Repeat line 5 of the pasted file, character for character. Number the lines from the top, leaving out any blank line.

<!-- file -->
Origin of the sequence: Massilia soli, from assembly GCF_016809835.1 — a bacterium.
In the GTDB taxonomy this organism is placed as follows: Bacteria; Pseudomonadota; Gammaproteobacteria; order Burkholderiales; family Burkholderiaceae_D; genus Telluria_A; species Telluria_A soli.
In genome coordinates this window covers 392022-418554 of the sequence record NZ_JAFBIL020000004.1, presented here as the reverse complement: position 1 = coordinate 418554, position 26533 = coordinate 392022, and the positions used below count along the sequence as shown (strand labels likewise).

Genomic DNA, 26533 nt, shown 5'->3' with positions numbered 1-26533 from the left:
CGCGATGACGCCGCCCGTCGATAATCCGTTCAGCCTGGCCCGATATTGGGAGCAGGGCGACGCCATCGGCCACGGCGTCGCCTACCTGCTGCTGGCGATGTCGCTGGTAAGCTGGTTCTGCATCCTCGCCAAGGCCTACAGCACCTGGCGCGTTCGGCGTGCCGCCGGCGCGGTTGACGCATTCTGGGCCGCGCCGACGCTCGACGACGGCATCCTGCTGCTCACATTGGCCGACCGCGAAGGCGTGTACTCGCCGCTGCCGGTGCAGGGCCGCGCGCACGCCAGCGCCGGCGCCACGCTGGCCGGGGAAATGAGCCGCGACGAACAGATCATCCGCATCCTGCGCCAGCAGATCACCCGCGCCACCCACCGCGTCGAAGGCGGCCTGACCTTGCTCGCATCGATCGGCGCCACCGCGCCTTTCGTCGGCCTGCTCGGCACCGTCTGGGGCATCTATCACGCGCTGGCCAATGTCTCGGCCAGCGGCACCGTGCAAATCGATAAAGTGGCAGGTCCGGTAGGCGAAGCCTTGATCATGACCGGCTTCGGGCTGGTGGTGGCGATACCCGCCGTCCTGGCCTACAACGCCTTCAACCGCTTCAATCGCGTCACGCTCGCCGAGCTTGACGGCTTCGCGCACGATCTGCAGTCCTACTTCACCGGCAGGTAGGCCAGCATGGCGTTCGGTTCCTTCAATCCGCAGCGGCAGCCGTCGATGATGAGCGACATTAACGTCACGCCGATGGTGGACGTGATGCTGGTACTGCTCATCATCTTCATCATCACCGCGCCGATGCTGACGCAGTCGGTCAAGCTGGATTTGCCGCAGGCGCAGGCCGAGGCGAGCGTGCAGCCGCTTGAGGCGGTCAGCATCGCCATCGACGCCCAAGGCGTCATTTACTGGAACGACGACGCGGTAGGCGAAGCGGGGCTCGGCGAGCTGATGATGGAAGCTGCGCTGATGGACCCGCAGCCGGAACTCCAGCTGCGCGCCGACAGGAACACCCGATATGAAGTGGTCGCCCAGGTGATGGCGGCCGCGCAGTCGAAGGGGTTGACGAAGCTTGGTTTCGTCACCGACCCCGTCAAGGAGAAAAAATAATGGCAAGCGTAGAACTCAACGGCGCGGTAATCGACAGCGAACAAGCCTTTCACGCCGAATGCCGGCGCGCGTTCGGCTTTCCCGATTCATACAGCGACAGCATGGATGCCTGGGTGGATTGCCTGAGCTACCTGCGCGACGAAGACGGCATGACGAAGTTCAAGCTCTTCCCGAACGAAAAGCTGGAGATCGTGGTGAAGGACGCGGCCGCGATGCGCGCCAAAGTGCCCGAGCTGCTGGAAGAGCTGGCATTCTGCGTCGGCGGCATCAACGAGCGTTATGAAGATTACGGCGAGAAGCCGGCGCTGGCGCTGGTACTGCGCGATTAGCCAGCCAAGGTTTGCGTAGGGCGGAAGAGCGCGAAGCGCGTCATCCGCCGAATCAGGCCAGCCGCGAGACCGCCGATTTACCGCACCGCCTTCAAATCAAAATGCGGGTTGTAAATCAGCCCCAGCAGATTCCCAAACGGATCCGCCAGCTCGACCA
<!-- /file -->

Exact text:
CGCGATGACGCCGCCCGTCGATAATCCGTTCAGCCTGGCCCGATATTGGGAGCAGGGCGACGCCATCGGCCACGGCGTCGCCTACCTGCTGCTGGCGATGTCGCTGGTAAGCTGGTTCTGCATCCTCGCCAAGGCCTACAGCACCTGGCGCGTTCGGCGTGCCGCCGGCGCGGTTGACGCATTCTGGGCCGCGCCGACGCTCGACGACGGCATCCTGCTGCTCACATTGGCCGACCGCGAAGGCGTGTACTCGCCGCTGCCGGTGCAGGGCCGCGCGCACGCCAGCGCCGGCGCCACGCTGGCCGGGGAAATGAGCCGCGACGAACAGATCATCCGCATCCTGCGCCAGCAGATCACCCGCGCCACCCACCGCGTCGAAGGCGGCCTGACCTTGCTCGCATCGATCGGCGCCACCGCGCCTTTCGTCGGCCTGCTCGGCACCGTCTGGGGCATCTATCACGCGCTGGCCAATGTCTCGGCCAGCGGCACCGTGCAAATCGATAAAGTGGCAGGTCCGGTAGGCGAAGCCTTGATCATGACCGGCTTCGGGCTGGTGGTGGCGATACCCGCCGTCCTGGCCTACAACGCCTTCAACCGCTTCAATCGCGTCACGCTCGCCGAGCTTGACGGCTTCGCGCACGATCTGCAGTCCTACTTCACCGGCAGGTAGGCCAGCATGGCGTTCGGTTCCTTCAATCCGCAGCGGCAGCCGTCGATGATGAGCGACATTAACGTCACGCCGATGGTGGACGTGATGCTGGTACTGCTCATCATCTTCATCATCACCGCGCCGATGCTGACGCAGTCGGTCAAGCTGGATTTGCCGCAGGCGCAGGCCGAGGCGAGCGTGCAGCCGCTTGAGGCGGTCAGCATCGCCATCGACGCCCAAGGCGTCATTTACTGGAACGACGACGCGGTAGGCGAAGCGGGGCTCGGCGAGCTGATGATGGAAGCTGCGCTGATGGACCCGCAGCCGGAACTCCAGCTGCGCGCCGACAGGAACACCCGATATGAAGTGGTCGCCCAGGTGATGGCGGCCGCGCAGTCGAAGGGGTTGACGAAGCTTGGTTTCGTCACCGACCCCGTCAAGGAGAAAAAATAATGGCAAGCGTAGAACTCAACGGCGCGGTAATCGACAGCGAACAAGCCTTTCACGCCGAATGCCGGCGCGCGTTCGGCTTTCCCGATTCATACAGCGACAGCATGGATGCCTGGGTGGATTGCCTGAGCTACCTGCGCGACGAAGACGGCATGACGAAGTTCAAGCTCTTCCCGAACGAAAAGCTGGAGATCGTGGTGAAGGACGCGGCCGCGATGCGCGCCAAAGTGCCCGAGCTGCTGGAAGAGCTGGCATTCTGCGTCGGCGGCATCAACGAGCGTTATGAAGATTACGGCGAGAAGCCGGCGCTGGCGCTGGTACTGCGCGATTAGCCAGCCAAGGTTTGCGTAGGGCGGAAGAGCGCGAAGCGCGTCATCCGCCGAATCAGGCCAGCCGCGAGACCGCCGATTTACCGCACCGCCTTCAAATCAAAATGCGGGTTGTAAATCAGCCCCAGCAGATTCCCAAACGGATCCGCCAGCTCGACCA